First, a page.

Literary Fiction (View all)
New Year's Day, 2000. Hunters on their way home through a forest in the Jura stumble upon a half-circle of dead bodies lying in the freshly fallen snow. A nearby holiday chalet contains the debris of a seemingly ordinary Christmas: champagne, decorations, presents for the dead children. The hunters are questioned and sent away. As they descend the mountain, a large dark car rises past them in the gloom. The woman within barely acknowledges their presence.
The Judge, Dominique Carpentier, is in charge of the investigation. Commissaire Andre Schweigen is waiting for her. They have encountered this suicide sect before. In the chalet they find a strange leather-bound book, written in mysterious code, containing maps of the stars. The book of The Faith leads them to the Composer, Friedrich Grosz, who is connected to every one of the dead. Surely he must be implicated in The Faith? And so the pursuit begins. Carpentier, Schweigen and the Judge's idiosyncratic assistant Gaelle are drawn into a world of complex family ties, ancient cosmic beliefs and seductive, disturbing music. Carpentier, known as the sect hunter, prides herself on her ability to expose frauds and charlatans.
This was a ripper! I simply could not wait to get reading each night, and as soon as I had a day at home I gave myself up to it entirely, finishing it in one hugely enjoyable sitting. Patricia Dunker has a fantastic reputation amongst her peers; the writers who admire her work read like a who's who of literature. I have read only this and her previous book, Miss Webster and Cherif, and am now really on the watch for more. The plot of this current book was right up my alley, and it was executed with such tremendous power and energy that it had me by the throat. Wonderfully evocative, the novel is set in the Languedoc during the grape harvest, and so is perfect for those of you here in the Barossa who have finished with vintage for this year and can empathize with those still working. Because this is a landscape just as harsh and dry as ours, we can also vividly appreciate those first cold nights of autumn, with gusty winds and spatterings of rain. When a half-circle of dead bodies is discovered in a snowy forest in the Jura, Commissaire Andre Schweigen hastens to call in The Judge, Dominique Carpentier, who worked with him on a similar case which intrigued and perplexed them, but was never solved. The chase which ensues takes them through the vineyards of Southern France and halts tantalizingly in many places of interest throughout Europe: the principal suspect is the composer/conductor Friedrich Grosz, who lives and works in the gothic, gabled town of Lubeck, while his daughter is the owner of an exclusive family owned winery in the Midi. Madame Le Judge is a singular character and a highly intelligent woman; her passion in life is the exposure of those who mislead the lonely and naive, ensnaring them in the many and various weird and wonderful sects of their own devising. This is a theme that could result in yet another compelling thriller, but in Patricia Dunker's hands the novel takes on a masterly and altogether different dimension. The book brims with erudition and powerful conviction, and is full of wonderful musical and literary allusions; in one typical and marvelous scene, Grosz conducts Wagner's Tristan and Isolde, using it in an attempt to break the resolve of Carpentier, who is as unmusical as she is strong minded and beautiful. I really did enjoy this one; there is plenty to get your teeth into and it's vastly entertaining at the same time!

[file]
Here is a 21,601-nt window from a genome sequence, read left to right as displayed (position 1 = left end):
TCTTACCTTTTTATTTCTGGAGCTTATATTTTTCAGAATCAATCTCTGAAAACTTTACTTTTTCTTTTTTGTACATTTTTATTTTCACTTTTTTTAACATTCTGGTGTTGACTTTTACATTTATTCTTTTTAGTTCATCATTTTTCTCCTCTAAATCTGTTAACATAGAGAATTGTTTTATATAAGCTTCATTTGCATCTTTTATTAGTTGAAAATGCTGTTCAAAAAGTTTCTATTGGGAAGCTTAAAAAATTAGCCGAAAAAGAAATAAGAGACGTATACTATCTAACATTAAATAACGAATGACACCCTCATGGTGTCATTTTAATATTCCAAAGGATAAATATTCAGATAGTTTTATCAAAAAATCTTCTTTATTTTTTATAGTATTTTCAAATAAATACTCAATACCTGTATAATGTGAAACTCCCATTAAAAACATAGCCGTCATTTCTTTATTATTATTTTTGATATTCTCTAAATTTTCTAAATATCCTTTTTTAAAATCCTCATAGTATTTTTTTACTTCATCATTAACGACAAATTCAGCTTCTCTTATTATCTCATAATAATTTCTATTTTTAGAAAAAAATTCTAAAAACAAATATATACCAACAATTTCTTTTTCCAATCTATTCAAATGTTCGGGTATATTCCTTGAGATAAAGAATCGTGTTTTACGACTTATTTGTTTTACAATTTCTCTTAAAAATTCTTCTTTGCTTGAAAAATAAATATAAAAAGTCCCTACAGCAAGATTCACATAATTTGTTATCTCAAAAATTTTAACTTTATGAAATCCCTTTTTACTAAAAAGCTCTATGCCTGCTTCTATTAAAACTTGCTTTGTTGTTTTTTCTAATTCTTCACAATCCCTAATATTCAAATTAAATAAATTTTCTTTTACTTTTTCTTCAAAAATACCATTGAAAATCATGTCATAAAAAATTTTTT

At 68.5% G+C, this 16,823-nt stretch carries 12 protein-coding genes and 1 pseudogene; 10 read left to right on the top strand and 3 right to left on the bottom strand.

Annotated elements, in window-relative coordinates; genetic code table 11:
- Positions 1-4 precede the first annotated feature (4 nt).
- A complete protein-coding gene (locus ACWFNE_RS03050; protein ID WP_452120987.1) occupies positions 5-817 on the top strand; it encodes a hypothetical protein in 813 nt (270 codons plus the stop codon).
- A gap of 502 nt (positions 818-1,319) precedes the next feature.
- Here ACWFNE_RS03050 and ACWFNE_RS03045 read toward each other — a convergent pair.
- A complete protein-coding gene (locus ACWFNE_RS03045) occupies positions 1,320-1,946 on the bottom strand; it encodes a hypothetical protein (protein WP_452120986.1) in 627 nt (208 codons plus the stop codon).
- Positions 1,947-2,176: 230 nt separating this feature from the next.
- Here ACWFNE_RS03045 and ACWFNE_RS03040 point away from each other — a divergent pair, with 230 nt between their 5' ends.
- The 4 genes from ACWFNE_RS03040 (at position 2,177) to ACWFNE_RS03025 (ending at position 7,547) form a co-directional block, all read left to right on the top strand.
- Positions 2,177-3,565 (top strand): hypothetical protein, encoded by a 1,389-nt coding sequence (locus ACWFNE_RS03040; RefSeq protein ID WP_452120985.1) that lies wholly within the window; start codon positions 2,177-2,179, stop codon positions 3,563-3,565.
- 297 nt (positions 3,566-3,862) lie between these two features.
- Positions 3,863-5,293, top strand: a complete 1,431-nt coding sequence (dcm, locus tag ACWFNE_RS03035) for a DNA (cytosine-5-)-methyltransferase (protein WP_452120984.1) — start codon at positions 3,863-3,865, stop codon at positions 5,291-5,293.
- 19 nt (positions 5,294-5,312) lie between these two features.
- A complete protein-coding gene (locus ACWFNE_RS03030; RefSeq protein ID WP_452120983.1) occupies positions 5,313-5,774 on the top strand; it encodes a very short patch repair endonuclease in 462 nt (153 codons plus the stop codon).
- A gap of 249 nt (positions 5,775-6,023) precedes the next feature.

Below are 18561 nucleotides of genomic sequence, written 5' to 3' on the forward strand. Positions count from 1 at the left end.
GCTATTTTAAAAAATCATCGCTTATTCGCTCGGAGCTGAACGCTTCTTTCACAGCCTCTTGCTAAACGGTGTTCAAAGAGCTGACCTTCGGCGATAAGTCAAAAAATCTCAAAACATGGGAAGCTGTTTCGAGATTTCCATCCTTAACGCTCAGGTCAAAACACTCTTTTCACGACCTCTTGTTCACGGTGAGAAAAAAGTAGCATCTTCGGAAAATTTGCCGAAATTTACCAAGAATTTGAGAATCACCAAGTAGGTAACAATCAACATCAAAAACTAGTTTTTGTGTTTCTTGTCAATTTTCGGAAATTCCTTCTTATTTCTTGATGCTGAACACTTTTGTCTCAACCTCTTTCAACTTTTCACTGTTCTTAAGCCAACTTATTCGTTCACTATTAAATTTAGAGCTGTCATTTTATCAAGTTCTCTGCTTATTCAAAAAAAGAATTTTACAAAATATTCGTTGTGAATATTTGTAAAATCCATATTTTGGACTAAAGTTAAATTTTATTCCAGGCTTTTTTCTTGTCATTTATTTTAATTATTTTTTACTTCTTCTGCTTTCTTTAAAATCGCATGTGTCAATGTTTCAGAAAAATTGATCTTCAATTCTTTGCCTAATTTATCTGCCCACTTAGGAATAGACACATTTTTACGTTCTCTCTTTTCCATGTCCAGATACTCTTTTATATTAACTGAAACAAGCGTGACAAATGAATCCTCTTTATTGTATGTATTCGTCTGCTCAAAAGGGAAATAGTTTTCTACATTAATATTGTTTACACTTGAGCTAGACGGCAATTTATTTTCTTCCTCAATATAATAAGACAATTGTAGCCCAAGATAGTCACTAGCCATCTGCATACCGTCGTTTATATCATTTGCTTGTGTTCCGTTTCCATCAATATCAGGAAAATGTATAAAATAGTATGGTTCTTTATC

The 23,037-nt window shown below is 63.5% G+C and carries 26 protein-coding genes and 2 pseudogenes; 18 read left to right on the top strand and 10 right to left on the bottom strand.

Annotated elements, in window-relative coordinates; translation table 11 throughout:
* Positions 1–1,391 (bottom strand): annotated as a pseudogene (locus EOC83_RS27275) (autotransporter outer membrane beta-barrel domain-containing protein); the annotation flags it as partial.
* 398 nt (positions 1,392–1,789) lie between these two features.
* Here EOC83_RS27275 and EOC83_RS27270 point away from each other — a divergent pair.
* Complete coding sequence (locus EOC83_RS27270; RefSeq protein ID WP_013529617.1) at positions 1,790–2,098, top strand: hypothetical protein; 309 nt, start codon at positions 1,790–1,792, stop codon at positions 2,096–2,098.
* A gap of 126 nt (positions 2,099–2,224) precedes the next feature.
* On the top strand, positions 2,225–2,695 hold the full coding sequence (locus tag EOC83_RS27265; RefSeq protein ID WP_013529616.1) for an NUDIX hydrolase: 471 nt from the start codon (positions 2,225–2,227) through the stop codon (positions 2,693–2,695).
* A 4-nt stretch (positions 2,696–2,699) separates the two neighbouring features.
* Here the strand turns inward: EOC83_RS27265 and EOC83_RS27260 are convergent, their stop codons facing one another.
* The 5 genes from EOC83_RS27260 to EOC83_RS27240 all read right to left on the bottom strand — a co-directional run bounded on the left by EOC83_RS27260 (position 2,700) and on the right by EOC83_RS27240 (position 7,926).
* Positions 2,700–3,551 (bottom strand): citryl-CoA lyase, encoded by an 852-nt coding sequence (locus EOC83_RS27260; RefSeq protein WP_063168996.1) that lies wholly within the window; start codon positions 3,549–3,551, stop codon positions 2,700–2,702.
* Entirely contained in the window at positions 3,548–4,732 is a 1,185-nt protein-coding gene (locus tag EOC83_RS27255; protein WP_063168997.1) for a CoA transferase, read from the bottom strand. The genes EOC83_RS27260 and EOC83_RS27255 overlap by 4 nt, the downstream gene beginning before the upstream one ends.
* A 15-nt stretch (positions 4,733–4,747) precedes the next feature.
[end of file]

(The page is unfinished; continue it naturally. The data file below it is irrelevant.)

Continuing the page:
What a brilliant read! The Judge, Dominique Carpentier, is a fiercely independent intelligent woman, who makes the best heroine, while Friedrich Grosz, the Composer, makes a very sinister villain. Along with Gaelle, the Judge’s Goth personal assistant, and Commissaire Schweigen, the care worn detective, these are the central and very interesting players. With just the right mix of intrigue, mystery, romance and history this is sure to satisfy all your reading needs in one riveting volume.